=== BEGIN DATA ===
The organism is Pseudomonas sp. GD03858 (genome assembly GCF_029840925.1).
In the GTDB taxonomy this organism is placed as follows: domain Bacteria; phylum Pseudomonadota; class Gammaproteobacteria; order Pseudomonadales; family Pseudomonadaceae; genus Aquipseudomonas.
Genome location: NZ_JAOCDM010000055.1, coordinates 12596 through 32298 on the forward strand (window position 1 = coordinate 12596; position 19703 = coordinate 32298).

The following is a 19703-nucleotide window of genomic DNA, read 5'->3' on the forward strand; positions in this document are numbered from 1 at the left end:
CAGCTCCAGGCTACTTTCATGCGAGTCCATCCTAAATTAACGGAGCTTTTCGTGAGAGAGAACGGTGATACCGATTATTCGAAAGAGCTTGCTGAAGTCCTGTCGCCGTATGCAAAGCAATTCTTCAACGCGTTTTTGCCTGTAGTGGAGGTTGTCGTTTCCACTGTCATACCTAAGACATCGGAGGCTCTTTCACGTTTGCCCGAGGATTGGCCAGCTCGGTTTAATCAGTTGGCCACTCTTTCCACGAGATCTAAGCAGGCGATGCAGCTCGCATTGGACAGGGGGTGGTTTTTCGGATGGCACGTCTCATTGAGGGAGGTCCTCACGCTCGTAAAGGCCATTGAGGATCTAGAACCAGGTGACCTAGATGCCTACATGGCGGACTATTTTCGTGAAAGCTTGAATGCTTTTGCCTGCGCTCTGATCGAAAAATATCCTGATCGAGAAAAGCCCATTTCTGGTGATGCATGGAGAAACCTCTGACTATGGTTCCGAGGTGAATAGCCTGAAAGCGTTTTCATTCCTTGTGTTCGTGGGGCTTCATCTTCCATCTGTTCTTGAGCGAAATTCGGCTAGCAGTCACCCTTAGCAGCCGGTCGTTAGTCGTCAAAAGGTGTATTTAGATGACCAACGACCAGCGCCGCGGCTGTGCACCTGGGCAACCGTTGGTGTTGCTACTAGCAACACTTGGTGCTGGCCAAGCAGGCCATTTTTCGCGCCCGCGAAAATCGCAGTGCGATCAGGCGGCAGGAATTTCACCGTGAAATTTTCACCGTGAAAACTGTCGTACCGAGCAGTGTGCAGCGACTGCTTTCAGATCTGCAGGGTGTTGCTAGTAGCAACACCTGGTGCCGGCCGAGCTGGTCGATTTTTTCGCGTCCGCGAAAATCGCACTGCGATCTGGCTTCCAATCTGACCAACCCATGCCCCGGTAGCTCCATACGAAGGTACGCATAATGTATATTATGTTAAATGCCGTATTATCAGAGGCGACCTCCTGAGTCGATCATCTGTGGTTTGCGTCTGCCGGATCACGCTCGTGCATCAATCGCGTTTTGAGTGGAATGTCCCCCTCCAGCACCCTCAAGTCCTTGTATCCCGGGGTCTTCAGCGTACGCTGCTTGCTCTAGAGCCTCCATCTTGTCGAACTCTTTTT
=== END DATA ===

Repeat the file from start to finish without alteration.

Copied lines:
The organism is Pseudomonas sp. GD03858 (genome assembly GCF_029840925.1).
In the GTDB taxonomy this organism is placed as follows: domain Bacteria; phylum Pseudomonadota; class Gammaproteobacteria; order Pseudomonadales; family Pseudomonadaceae; genus Aquipseudomonas.
Genome location: NZ_JAOCDM010000055.1, coordinates 12596 through 32298 on the forward strand (window position 1 = coordinate 12596; position 19703 = coordinate 32298).

The following is a 19703-nucleotide window of genomic DNA, read 5'->3' on the forward strand; positions in this document are numbered from 1 at the left end:
CAGCTCCAGGCTACTTTCATGCGAGTCCATCCTAAATTAACGGAGCTTTTCGTGAGAGAGAACGGTGATACCGATTATTCGAAAGAGCTTGCTGAAGTCCTGTCGCCGTATGCAAAGCAATTCTTCAACGCGTTTTTGCCTGTAGTGGAGGTTGTCGTTTCCACTGTCATACCTAAGACATCGGAGGCTCTTTCACGTTTGCCCGAGGATTGGCCAGCTCGGTTTAATCAGTTGGCCACTCTTTCCACGAGATCTAAGCAGGCGATGCAGCTCGCATTGGACAGGGGGTGGTTTTTCGGATGGCACGTCTCATTGAGGGAGGTCCTCACGCTCGTAAAGGCCATTGAGGATCTAGAACCAGGTGACCTAGATGCCTACATGGCGGACTATTTTCGTGAAAGCTTGAATGCTTTTGCCTGCGCTCTGATCGAAAAATATCCTGATCGAGAAAAGCCCATTTCTGGTGATGCATGGAGAAACCTCTGACTATGGTTCCGAGGTGAATAGCCTGAAAGCGTTTTCATTCCTTGTGTTCGTGGGGCTTCATCTTCCATCTGTTCTTGAGCGAAATTCGGCTAGCAGTCACCCTTAGCAGCCGGTCGTTAGTCGTCAAAAGGTGTATTTAGATGACCAACGACCAGCGCCGCGGCTGTGCACCTGGGCAACCGTTGGTGTTGCTACTAGCAACACTTGGTGCTGGCCAAGCAGGCCATTTTTCGCGCCCGCGAAAATCGCAGTGCGATCAGGCGGCAGGAATTTCACCGTGAAATTTTCACCGTGAAAACTGTCGTACCGAGCAGTGTGCAGCGACTGCTTTCAGATCTGCAGGGTGTTGCTAGTAGCAACACCTGGTGCCGGCCGAGCTGGTCGATTTTTTCGCGTCCGCGAAAATCGCACTGCGATCTGGCTTCCAATCTGACCAACCCATGCCCCGGTAGCTCCATACGAAGGTACGCATAATGTATATTATGTTAAATGCCGTATTATCAGAGGCGACCTCCTGAGTCGATCATCTGTGGTTTGCGTCTGCCGGATCACGCTCGTGCATCAATCGCGTTTTGAGTGGAATGTCCCCCTCCAGCACCCTCAAGTCCTTGTATCCCGGGGTCTTCAGCGTACGCTGCTTGCTCTAGAGCCTCCATCTTGTCGAACTCTTTTT